In a recent article, tax implications for covered call writing was discussed. In this publication I will highlight the tax ramifications as they apply to selling put options.
What is a Capital Gain?
A capital gain is an increase in the value of as capital asset, such as a stock or an option that gives it a higher worth than the purchase price. Capital gains must be claimed on income taxes in non-sheltered accounts.
Rules for Cash-Secured Put Writers
Premiums received for writing a put are not included as income at the time of receipt, but are held in suspense until the writer’s obligation to purchase the underlying stock expires, until the put is exercised and the writer purchases the stock, or by closing the option position (buy-to-close). With that in mind, here are three possible scenarios that may occur after the sale of the option:
1- An expired option (we sold the put, we didn’t close the position by buying back the option, and the holder did not exercise the option) results in a short-term capital gain. For example, we sell a BCI April $90 put for $4.50 in March. The proceeds are $450. Since the cost is $0, the short-term capital gain is $450. The acquisition date will be LATER than the sales date and the word “Expired” should be written in column e, the cost basis column of Form 8949.
2- If we buy back the same option in the above example to close the position (usually to initiate an exit strategy), the difference between the sale profit and the buyback cost will represent a capital gain or a capital loss. As in example 1, above, the acquisition date will be LATER than the sales date.
Capital gain example: We close our position by buying back the option for $250. The capital gain is $200 ($450 – $250).
Capital loss example: We close our position by buying back the option for $550. The capital loss is $100 ($550 – $450).
3- If the option is exercised, the option transaction becomes part of the stock transaction. The option premium is subtracted from the price you paid for the stock, reducing your basis. Example: You sold the BCI April $90 put for $4.50. The put is exercised and you pay $90 per share for the stock. Normally, your cost basis would be $90. However, you received $4.50 per share for the put premium. This reduces your cost basis in the acquired shares to $85.50 ($90-$4.50). There is no gain or loss to report on the option trade. When you sell the BCI shares you will simply enter $85.50 in the cost basis column. The holding period of the shares from the exercise date until the sale date will determine if the transaction is long or short term. The holding period of the option is ignored.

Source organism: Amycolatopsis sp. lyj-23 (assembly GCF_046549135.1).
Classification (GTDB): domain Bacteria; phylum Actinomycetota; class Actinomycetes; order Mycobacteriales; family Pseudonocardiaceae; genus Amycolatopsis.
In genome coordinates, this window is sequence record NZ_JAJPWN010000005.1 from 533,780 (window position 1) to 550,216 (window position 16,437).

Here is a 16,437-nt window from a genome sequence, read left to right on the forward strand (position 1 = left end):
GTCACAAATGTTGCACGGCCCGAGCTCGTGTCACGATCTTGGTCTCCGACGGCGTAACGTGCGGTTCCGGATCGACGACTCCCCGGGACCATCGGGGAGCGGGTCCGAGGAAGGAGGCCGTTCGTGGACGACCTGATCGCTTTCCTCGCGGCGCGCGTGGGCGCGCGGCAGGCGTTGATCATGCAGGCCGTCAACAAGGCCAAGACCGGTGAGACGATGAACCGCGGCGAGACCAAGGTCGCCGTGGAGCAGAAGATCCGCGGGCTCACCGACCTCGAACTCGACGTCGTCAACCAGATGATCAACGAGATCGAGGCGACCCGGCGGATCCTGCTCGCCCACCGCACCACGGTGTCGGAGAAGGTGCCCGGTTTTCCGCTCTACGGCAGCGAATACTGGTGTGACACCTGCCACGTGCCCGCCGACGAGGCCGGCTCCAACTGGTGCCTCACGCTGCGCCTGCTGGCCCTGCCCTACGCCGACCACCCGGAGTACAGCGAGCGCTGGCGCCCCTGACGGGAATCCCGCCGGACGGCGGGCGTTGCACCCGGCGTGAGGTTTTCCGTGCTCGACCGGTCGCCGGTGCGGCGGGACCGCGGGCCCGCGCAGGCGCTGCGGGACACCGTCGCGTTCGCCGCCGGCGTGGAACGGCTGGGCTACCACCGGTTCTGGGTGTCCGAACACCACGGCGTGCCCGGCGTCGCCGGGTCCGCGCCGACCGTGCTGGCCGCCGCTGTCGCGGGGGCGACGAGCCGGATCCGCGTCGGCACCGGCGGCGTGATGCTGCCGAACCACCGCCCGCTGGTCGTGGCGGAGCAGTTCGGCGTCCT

***The Schedule D of the Elite Calculator is designed to assist your tax advisor with these long and short-term capital gains (losses) issues.
The specific information referenced above can be found in IRS Publication 550 entitled Investment Income and Expenses, pages 59 – 61.
Personally, I choose to avoid these tax issues by trading options predominantly in tax-sheltered accounts.
Central Florida seminars
It was a real treat for me to meet so many of our BCI members during my three presentations in central Florida this past week:
Next live seminar: Charlotte, North Carolina:
The market reacted favorably when Federal Reserve Chairwoman, Janet Yellen, stated that an interest rate hike by the April meeting was unlikely although it could happen any time after that. This week’s economic reports:
- The Fed removed the word “patient” from the central bank’s description of its approach to raising interest rates. This was expected
- The Fed also lowered its estimated increases in short-term interest rates due to concerns in the labor market
- Unfavorable weather conditions caused new residential construction to decline by 17% in February, below expectations
- Year-over-year, housing starts declined by 3.3%
- Housing permits rose by 3% in February and are up 7.7% from February, 2014. This bodes well for construction activity over the next six months
- Industrial production increased by 0.1% in February, slightly below expectations
The Conference Board’s index of leading indicators (a window into economic outlook over the next 3 – 6 months) rose by 0.2% in February
IBD: Uptrend resumes
GMI: 6/6- Buy signal since market close of January 23, 2015
BCI: Cautiously bullish using an equal number of in-the-money and out-of-the-money strikes. I am linclined to be more conservative until we can view the market reaction to the first interest rate increase.
Wishing you the best in investing,
Alan ([email protected])